SEKO is a 3PL with a network of logistics sites across the US, Asia and Europe. They allow online retailers to outsource their international shipping operations. Because they have control of their core lanes, they’re not reliant on other companies to transport their clients’ shipments - which means you’re dealing solely with them and not a middle-man.
If you make a lot of international shipments, SEKO might be a great 3PL to consider integrating. They work across a wide range of industries and operate on a global scale.
Founded in the heart of Yorkshire, 3PL company Torque take care of their clients’ supply chains so that they can focus on other areas of their business. They’re now fully international and have a variety of services in their warehouse and fulfilment capabilities.
Their WMS allows for real time reporting, special packaging, marketing insertions, personalised despatch notes, returns processing and much more.
They have a number of testimonies from big brands such as Arsenal FC, Bluebella and Gorilla Glue on their website for you to get a better understanding of the work they do.
A 3PL for fashion and lifestyle brands, Bleckmann has a network across Europe and the United States for international shipping.
They use market-leading WMS and BI solutions to support businesses of any size. As an international company, they also offer services to their clients for handling any customs-related administration such as commercial registration and VAT obligations.
If you’re a fashion or lifestyle brand looking to deliver across borders, Bleckmann might be the way to go.
Radial is an omnichannel commerce operation company, aimed at helping businesses deliver goods more quickly and efficiently. Their services include:
Fulfilment and transportation: Order and inventory management which personalises customer experience and delivers goods reliably.
Omnichannel solutions: Offers unified brand experiences between digital and physical stores.
Payments and fraud: Offers a smooth customer payment experience, as well as removing risk of fraud.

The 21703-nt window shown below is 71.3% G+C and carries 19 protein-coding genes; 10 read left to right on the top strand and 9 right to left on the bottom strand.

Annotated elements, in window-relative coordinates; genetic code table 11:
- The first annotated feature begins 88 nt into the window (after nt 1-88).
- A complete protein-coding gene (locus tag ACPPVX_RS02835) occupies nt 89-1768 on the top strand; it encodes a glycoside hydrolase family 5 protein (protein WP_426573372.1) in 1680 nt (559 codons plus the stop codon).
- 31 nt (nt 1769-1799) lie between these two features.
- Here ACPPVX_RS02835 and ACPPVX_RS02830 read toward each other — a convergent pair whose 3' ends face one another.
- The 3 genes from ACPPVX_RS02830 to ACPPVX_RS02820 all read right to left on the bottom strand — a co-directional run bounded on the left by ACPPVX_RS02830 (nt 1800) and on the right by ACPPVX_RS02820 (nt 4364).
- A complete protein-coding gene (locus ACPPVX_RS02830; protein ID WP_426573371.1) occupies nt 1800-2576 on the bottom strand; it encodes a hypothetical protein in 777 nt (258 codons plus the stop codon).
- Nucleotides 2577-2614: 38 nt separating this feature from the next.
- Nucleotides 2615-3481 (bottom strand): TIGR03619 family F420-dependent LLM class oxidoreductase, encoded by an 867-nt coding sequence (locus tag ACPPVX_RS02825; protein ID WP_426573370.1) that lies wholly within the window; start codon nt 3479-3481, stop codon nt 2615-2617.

Customer care: Creates personalised customer interactions and experiences to build loyalty.
Because of their focus on omnichannel solutions, if you’re a business with both an online and in-store presence, Radial might be an effective choice for you.
ShipBob is a 3PL which focuses on US customers, allowing integrations with huge ecommerce platforms such as Shopify, Magento, Amazon and BigCommerce.
Some of their key features include distributed inventory - allowing clients to split their inventory across different locations for more efficient delivery - and two-day express shipping for all continental US orders.
US-based businesses will gain the most from using this system thanks to its two-day shipping and wide variety of platforms and marketplaces.
As one of the leading logistics providers, Kuehne+Nagel offers its services across a broad range of sectors including aerospace, automotive, consumer, industrial and pharmaceuticals. Their services include production, packaging, distribution and ecommerce solutions.
Due to their focus on international shipping across sea and air, Kuehne+Nagel have recently announced a push to become carbon neutral with more sustainable fuel for its aircraft. If you’re a company with strong environmental values, it’s important you work with partners who share those values - so Kuehne+Nagel might be one to consider.
OrderFlow’s WMS system focuses on a customised service, providing reports, workflows and a dashboard tailored to their clients’ needs.
They run constant support and work closely with their clients to understand their business. Even as a company changes as it scales and grows, they help their clients adapt to those changes.
Blue Yonder provides supply chain management, manufacturing planning, retail planning, store operations and category management offerings.
With a large portfolio of prominent clients, they’re always working on new innovations to help customers across manufacturing, logistics and retail.
Manhattan Associates offers a number of solutions for retail companies to manage their inventory and supply chain.
By combining warehouse and labour management, transportation planning and execution, and automation, their service allows for a more effective and agile supply chain.